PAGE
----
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UW Course Raises Interest, Confidence in Science, Study Shows

November 12, 2014
graduating students seen from above as a group of caps
Nonscience majors at UW gain a lasting, more positive perspective of science through a “Discovering Science” course, new research shows. (UW Photo)

Nonscience majors at the University of Wyoming gain a lasting understanding of and appreciation for science by taking a freshman-level course emphasizing real-world applications, a new study shows.

The “Discovering Science” (LIFE 1002) class taught by Mark Lyford, UW Life Sciences Program director, is the topic of a paper published in the Bulletin of the American Meteorological Society by Lyford and David Reed, who recently earned a Ph.D. through UW’s Program in Ecology and the Department of Atmospheric Science.

The study shows that the course significantly increased students’ interest in and confidence in studying science, while boosting their trust of scientific endeavors, even for those who didn’t earn high marks in the class.

“I feel like science is a bigger part of my life now,” wrote one student, who received a ‘C’ in the class. “It has helped me in daily life by understanding the importance of the natural resources we have, and it has helped me to have a better understanding of taking initiative in doing research on science -- and to realize that science is actually all around me.”

Lyford, since 2003, has taught the course for nonscience majors to meet UW’s science requirement. The class integrates concepts from across scientific disciplines by addressing real-world issues such as energy use and climate change; goes beyond a focus on the scientific method to acknowledge the limitations of science and scientific uncertainty; and explores the connections between science and society.

Through lecture, laboratory and discussion sessions, students engage in a variety of interdisciplinary activities, including experiments they design and implement. For example, students are asked to develop an energy plan for the United States that calls for a 25 percent reduction in either petroleum for transportation or coal for electrical generation, requiring them to research alternative energy sources for cost, feasibility, connections to economics and politics, and potential unintended consequences of their recommendations.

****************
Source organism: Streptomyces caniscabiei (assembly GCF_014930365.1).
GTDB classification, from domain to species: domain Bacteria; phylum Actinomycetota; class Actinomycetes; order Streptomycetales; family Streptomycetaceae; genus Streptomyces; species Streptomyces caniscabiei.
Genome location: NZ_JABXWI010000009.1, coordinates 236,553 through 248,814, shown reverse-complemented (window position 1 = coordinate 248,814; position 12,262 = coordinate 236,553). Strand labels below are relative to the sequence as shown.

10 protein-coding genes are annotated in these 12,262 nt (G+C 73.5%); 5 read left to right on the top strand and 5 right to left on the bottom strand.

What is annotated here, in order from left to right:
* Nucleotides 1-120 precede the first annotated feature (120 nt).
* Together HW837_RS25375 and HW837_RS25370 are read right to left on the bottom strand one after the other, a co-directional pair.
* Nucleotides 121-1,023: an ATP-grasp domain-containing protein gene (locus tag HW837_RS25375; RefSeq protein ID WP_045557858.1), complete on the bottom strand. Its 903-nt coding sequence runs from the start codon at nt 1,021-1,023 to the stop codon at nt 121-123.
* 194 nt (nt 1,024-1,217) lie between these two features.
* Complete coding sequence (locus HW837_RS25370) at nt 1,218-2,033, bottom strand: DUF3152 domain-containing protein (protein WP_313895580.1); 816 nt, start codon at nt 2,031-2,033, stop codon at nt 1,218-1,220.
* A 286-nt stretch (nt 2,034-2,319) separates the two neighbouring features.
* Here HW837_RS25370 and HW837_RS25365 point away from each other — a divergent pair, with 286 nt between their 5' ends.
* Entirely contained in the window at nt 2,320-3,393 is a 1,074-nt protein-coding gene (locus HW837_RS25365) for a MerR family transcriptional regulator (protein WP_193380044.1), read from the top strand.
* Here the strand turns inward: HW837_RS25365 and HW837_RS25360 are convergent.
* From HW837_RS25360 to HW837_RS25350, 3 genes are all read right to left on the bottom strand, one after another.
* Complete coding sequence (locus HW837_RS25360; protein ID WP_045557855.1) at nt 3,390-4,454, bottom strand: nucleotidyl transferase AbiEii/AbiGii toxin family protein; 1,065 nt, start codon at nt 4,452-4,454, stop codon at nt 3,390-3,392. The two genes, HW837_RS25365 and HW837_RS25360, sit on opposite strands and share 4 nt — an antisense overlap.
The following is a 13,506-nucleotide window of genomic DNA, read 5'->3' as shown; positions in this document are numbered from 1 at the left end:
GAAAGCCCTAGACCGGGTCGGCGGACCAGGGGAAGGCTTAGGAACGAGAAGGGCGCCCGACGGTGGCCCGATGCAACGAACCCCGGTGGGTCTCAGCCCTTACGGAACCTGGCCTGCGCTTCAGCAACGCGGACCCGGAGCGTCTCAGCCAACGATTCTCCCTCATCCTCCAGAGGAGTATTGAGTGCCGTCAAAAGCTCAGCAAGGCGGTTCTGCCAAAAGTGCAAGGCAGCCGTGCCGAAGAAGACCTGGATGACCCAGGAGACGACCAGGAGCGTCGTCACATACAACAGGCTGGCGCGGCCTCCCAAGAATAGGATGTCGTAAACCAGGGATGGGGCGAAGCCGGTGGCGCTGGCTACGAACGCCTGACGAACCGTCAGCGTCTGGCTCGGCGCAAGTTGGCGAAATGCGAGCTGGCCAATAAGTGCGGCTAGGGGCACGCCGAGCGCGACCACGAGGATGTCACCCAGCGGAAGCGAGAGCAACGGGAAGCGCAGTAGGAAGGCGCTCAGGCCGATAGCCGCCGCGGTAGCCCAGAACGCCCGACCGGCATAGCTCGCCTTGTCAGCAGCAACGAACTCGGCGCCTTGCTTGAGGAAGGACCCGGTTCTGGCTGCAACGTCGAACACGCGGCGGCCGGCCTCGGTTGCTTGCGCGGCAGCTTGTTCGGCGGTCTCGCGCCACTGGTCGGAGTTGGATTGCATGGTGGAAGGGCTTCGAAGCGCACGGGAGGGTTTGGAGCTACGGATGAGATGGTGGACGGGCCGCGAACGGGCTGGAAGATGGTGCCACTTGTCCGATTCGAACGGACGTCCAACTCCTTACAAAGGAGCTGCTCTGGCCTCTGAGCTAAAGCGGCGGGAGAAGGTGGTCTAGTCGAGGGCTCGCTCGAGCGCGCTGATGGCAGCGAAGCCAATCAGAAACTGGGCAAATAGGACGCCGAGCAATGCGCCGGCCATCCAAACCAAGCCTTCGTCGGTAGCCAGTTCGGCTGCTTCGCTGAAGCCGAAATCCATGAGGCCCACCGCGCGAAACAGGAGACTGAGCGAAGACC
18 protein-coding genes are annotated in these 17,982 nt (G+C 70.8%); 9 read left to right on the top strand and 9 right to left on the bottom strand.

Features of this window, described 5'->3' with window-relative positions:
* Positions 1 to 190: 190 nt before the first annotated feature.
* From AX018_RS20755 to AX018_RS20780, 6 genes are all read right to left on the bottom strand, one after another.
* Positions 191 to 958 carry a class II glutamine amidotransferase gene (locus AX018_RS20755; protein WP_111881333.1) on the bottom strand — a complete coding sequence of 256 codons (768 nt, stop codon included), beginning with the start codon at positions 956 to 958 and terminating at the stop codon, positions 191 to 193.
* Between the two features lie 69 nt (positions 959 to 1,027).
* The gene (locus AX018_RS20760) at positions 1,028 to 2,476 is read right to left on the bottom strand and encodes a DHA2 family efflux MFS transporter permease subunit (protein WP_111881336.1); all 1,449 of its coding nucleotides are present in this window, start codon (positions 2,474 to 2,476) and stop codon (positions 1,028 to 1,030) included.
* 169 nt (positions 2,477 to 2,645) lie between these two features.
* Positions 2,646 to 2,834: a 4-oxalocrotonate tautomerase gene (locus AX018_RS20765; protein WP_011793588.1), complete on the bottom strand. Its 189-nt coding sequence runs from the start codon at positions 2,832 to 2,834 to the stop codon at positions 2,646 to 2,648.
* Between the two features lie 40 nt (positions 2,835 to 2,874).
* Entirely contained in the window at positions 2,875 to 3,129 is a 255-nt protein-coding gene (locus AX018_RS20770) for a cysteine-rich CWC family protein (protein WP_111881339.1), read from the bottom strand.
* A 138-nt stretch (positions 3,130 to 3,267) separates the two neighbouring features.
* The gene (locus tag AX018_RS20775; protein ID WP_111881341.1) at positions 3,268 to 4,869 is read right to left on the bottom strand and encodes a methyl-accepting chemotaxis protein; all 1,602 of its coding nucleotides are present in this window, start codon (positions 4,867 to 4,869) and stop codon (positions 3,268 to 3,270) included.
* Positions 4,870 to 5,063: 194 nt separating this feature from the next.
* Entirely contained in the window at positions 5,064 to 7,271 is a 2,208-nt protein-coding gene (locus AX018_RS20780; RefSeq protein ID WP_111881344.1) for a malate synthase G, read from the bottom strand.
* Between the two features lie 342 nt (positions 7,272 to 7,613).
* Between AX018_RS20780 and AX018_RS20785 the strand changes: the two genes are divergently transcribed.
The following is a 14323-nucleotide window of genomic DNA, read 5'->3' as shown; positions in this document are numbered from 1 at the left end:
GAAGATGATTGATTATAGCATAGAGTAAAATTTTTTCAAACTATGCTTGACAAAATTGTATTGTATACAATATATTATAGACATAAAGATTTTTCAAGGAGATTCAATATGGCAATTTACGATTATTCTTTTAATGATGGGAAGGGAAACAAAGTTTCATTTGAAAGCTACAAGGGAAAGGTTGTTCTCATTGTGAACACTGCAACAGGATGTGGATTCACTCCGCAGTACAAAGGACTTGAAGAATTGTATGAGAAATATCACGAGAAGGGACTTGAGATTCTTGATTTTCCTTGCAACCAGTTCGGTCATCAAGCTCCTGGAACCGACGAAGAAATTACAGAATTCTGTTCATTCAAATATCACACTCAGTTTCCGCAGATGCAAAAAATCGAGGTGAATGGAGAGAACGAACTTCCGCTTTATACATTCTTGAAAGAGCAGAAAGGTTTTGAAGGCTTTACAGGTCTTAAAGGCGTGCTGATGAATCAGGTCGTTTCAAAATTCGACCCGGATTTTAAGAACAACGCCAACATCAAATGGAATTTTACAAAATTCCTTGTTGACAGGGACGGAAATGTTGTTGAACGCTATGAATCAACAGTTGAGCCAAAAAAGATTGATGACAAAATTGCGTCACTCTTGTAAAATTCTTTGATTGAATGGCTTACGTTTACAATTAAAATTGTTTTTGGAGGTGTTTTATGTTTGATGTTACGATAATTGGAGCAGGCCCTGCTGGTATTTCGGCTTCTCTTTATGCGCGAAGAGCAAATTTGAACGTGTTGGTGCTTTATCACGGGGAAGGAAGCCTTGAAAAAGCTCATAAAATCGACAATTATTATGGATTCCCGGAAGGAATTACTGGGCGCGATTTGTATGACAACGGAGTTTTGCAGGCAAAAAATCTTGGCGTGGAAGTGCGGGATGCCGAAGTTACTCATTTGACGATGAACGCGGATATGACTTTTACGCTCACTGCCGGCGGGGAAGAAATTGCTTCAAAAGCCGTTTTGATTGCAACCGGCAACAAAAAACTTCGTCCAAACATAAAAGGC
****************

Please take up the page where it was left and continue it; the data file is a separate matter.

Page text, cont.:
“I love trying to get these nonscience majors -- most of whom have little interest in science, and some of whom have had bad experiences in science classes -- to think differently about science,” Lyford says. “It’s reinvigorating for me to know that we’re making a difference in how these students think -- that we’re helping them grow in their critical thinking skills and their ability to relate science to their daily lives.”

Reed, who taught the course for one semester as a graduate student while Lyford was on another assignment, says he decided to survey students who have taken the class to “find out if it’s actually making a difference.” The survey results show that students’ interest in and comfort with science remains high even three months after they complete the class.

“It’s very rewarding to know that we’re making more of a positive impact than we initially thought,” says Reed, who’s working this semester as a visiting professor of physics at Dickinson College in Carlisle, Pa.

Lyford, who has been at UW since earning his Ph.D. in botany in 2001, says only about one in every 200 students who take the class decides to change course and major in scientific disciplines. But the fact that nonscience majors gain scientific literacy is the most important outcome.

“For the general public, fostering a positive attitude about science is important to garner support and a level of trust of the scientific endeavors that will play a role in solving global challenges,” Lyford says. “This research shows that it is possible to take nonscience majors and help to positively shape their interactions in science, while maintaining a rigorous course of study.”

The study was supported by the Wyoming NASA Space Grant Consortium.

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